Larijani's statement of willingness to give ground on two critical concerns is in line with the softening rhetoric on Iran’s part since the new president, Hassan Rouhani, took office.

Valerie Lincy, the executive director of the Wisconsin Project on Nuclear Arms Control and editor of the project’s Iran Watch website, said Larijani’s tone on Wednesday is consistent with Iran’s attitude since Rouhani was unexpectedly elected. These are “vague indications that there might be a willingness to compromise on some parts of the nuclear program that are of most concern,” she said.

Himself a former chief nuclear negotiator for Iran, Rouhani appears to have the backing of the key decision maker in Tehran, Supreme Leader Ayatollah Ali Khamenei, in seeking a nuclear deal. Khamenei is deeply suspicious of the U.S., which he labeled "untrustworthy, arrogant, illogical and a promise-breaker" even as he backed Rouhani's outreach. Still, the fact that Khamenei  has blocked previous attempts at compromise on the nuclear question makes his approval of the latest effort potentially more significant. 

“We have time and again said that under no circumstances would we seek any weapons of mass destruction, including nuclear weapons, nor will we ever," Rouhani told NBC last month.

Another step in the direction of thawing relations between Iran and the United States took place on Sept. 26, when Obama and Rouhani spoke over the phone for 15 minutes. The phone call was the first direct contact between the two countries' leaders since diplomatic relations were suspended in 1979.

The U.S. hopes these steps translate into progress on the nuclear front, which has been stalemated for a decade.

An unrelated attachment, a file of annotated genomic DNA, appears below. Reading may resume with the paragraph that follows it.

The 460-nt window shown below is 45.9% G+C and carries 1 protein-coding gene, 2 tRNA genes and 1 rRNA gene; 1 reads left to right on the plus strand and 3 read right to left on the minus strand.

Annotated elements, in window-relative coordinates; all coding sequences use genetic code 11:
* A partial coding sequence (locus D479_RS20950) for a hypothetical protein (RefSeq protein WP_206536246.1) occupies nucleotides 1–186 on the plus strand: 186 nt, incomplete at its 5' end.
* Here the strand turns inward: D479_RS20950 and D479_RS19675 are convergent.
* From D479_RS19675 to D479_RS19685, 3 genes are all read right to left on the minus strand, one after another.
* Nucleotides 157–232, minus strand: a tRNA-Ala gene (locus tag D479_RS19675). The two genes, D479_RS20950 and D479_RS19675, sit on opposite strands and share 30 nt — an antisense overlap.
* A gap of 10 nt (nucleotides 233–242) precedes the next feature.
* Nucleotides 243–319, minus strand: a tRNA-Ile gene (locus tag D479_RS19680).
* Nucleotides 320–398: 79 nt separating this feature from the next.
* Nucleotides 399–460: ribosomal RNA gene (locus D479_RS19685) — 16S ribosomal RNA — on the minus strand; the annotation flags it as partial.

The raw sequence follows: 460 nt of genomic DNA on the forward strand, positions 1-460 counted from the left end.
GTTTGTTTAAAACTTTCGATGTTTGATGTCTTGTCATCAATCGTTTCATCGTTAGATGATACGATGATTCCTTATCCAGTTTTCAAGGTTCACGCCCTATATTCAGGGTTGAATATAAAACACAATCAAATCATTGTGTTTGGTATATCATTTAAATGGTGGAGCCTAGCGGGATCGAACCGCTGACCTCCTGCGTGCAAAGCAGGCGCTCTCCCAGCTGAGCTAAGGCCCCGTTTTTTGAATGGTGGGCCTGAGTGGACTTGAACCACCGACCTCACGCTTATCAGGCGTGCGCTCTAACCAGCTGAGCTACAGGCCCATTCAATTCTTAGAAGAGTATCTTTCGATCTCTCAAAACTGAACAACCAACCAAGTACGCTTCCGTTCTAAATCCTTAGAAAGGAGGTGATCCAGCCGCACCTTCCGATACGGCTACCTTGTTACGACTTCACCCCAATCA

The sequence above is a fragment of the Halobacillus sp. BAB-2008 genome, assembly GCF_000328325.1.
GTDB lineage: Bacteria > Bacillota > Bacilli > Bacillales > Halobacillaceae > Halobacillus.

Still, the U.S. and its allies are unlikely to take Rouhani’s assurances at face value. The current U.S. intelligence assessment is that while Iran is not currently developing a nuclear weapon -- and has not taken a decision to do so -- it is steadily accumulating the technical wherewithal to weaponize nuclear materiel.

Obama told the AP on Saturday that U.S. intelligence assessments show Iran is “still a year away” from the capacity to develop a nuclear weapon. 

"The world has heard a lot from President Rouhani's administration about its desire to improve the government of the Islamic Republic of Iran's relations with the international community, and President (Barack) Obama believes we should test that assertion," a White House spokeswoman said following Obama's phone call with Rouhani.

Though Larijani told reporters during a Wednesday news conference in Geneva that he was optimistic about the upcoming negotiations, the meeting “mostly concerns building confidence rather than a commercial give-and-take.”

Lincy says comments like these are cause to temper optimism.

“Rouhani has been emphasizing moving quickly, so there have already been a lot of talks aimed at building confidence,” she says. “If Iranians are serious, everyone would want to be moving towards an actual negotiation on the substance.”

Lincy also notes that since negotiations began a decade ago, Iran has built up its nuclear capacity — and with it, bargaining chips.

“At this point you’re trying to negotiate away things that didn’t exist 10 years ago, so the problem has grown considerably and dealing with it has become more complex,” she adds.

Al Jazeera wth wire services